In bar 6, the disjointed intervals reappear over the C7(alt.) chord, and, like the prior passage, they end with a sense of the melodic as he plays longer notes from E down to Bb. We then arrive at the next change, F#m7b5/B(also known as F#ø7/B) where, with a minor orientation like mine, you would think of the scale as being A Dorian(A, B, C, D, E, F#, G). Were it based upon the root(F#), then you could just as well call it, F# Locrian. It all works out to be the same. And, if you listen to, and then observe what Michael plays, those are the notes you will see in the triplet groupings. In bar 8, as we arrive at the B7(alt.) chord, Michael adds the element of 'soul,' and here, this is just an instinct developed over years and years of playing and listening to all forms of good music, including the blues and R&B!!! He is playing notes derived from the E minor pentatonic scale(E, G, A, B, D), which is so very closely related to the E blues scale. And of course, one can always play such things over the V7(alt.) chord as it passes to the im7 chord.
What's really nice, and gives a great sense of continuity to the solo, is that Mike continues with the E minor pentatonic through the next three changes played over 6 bars. The most interesting harmonic moment occurs during bar 10 where the chord is an Ab7(#5/#9) sound. Here one might expect to see notes which would be found in the Ab altered dominant scale(Ab, Bbb/A, Cb/B, C, D, Fb, Gb), also known as A melodic minor(A, B, C, D, E, F#, G#). If you look carefully, it should be obvious that you would never expect to see/hear a G-natural played, as it is the major 7th of this chord, and it is, without question, a dominant 7th-type chord. But, because of the very special nature of the blues, the G-natural just becomes a passing tone, which the ear accepts as it goes by. See what you think!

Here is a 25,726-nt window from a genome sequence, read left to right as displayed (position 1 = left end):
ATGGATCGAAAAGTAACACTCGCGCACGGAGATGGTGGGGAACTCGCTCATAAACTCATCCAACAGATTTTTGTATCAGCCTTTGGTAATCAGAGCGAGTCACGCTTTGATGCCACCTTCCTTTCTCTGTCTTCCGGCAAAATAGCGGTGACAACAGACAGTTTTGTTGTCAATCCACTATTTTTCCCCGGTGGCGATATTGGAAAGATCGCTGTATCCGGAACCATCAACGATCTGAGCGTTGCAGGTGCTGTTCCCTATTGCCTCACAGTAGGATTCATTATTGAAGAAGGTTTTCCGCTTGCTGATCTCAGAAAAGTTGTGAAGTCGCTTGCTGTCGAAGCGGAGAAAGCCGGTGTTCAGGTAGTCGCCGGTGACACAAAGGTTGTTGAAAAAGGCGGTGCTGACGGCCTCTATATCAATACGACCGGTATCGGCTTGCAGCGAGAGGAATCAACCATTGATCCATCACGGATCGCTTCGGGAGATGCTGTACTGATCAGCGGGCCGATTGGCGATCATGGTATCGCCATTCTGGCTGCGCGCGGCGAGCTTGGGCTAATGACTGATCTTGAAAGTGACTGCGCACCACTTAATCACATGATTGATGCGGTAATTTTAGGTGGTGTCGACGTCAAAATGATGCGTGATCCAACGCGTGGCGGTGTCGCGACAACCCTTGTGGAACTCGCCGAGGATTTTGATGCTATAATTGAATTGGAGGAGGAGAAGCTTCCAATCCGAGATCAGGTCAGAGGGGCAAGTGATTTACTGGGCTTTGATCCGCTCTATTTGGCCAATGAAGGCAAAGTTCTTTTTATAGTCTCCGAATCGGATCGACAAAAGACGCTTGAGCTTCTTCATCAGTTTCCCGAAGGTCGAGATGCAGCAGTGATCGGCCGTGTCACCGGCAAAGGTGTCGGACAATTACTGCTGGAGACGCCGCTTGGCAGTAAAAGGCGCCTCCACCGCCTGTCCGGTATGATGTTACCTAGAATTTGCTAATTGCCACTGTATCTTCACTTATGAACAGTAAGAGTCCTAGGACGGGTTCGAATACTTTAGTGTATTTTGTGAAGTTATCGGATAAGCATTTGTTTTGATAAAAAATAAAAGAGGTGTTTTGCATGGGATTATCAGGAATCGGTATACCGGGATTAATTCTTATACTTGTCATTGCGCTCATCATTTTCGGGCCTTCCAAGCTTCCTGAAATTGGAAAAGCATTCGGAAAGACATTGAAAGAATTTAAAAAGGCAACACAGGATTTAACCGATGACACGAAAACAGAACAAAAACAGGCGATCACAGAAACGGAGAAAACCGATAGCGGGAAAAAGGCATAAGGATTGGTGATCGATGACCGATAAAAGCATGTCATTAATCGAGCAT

As Chorus  begins, the activity, the density of the notes begins to increase. However, the chorus does begin with the completion of the phrase which began as the prior chorus ended. Over the Cm7 chord, Mike simply outlines that chord with its chord tones. Again in bar 2, we have a D7(alt.) chord, which we discussed earlier, but here, Mike begins a particular diminished scale sequence, a pattern which descends from D-B-F#-F-natural and then the pattern simply travels down in minor 3rds as might be expected. As bar 3 arrives, and we hit the more consonant sound of Bb7(9sus), which I would view as an F Dorian(F, G, Ab, Bb, C, D, Eb) sound; the notes he plays conform to this from the pick-up to the bar until beat 3, where he briefly 'slip-slides' a half-step outside the change by playing E-natural-C#-A-F#, only to return on beat 4 while making the transition to the coming change.
When the Abm9(maj7)/Bb arrives again, we see notes more closely associated with Ab Dorian, moreso than Ab melodic minor, because there is no G-natural to be found. Yet, what he plays sounds great. And, as he did in bar 5 of Chorus , he seems drawn to E's and A's over the G7(9b5) chord and makes them sound and feel very romantic. As I've said many times, in my books, as well as clinics and seminars, private lessons, one must develop a personal relationship to the notes they play over any particular sonority. It would seem obvious to me that the notes, E(6th/13th) and A(9th), have that kind of significance to him over the 7(9b5) sonority.
As the C7(alt.) chord sound arrives in bar 6, so returns the little sequence derived from the notes in the diminished scale. This time, as we've gone down a whole-step, we begin on a D#/Eb, and again, the sequence travels down in minor 3rds, just as before! Here however, in my view, the phrase extends into beat 1 of the next bar. It is only on beat 2 where Mike begins to observe the F#ø7/B chord, and we see notes again from A Dorian(A, B, C, D, E, F#, G).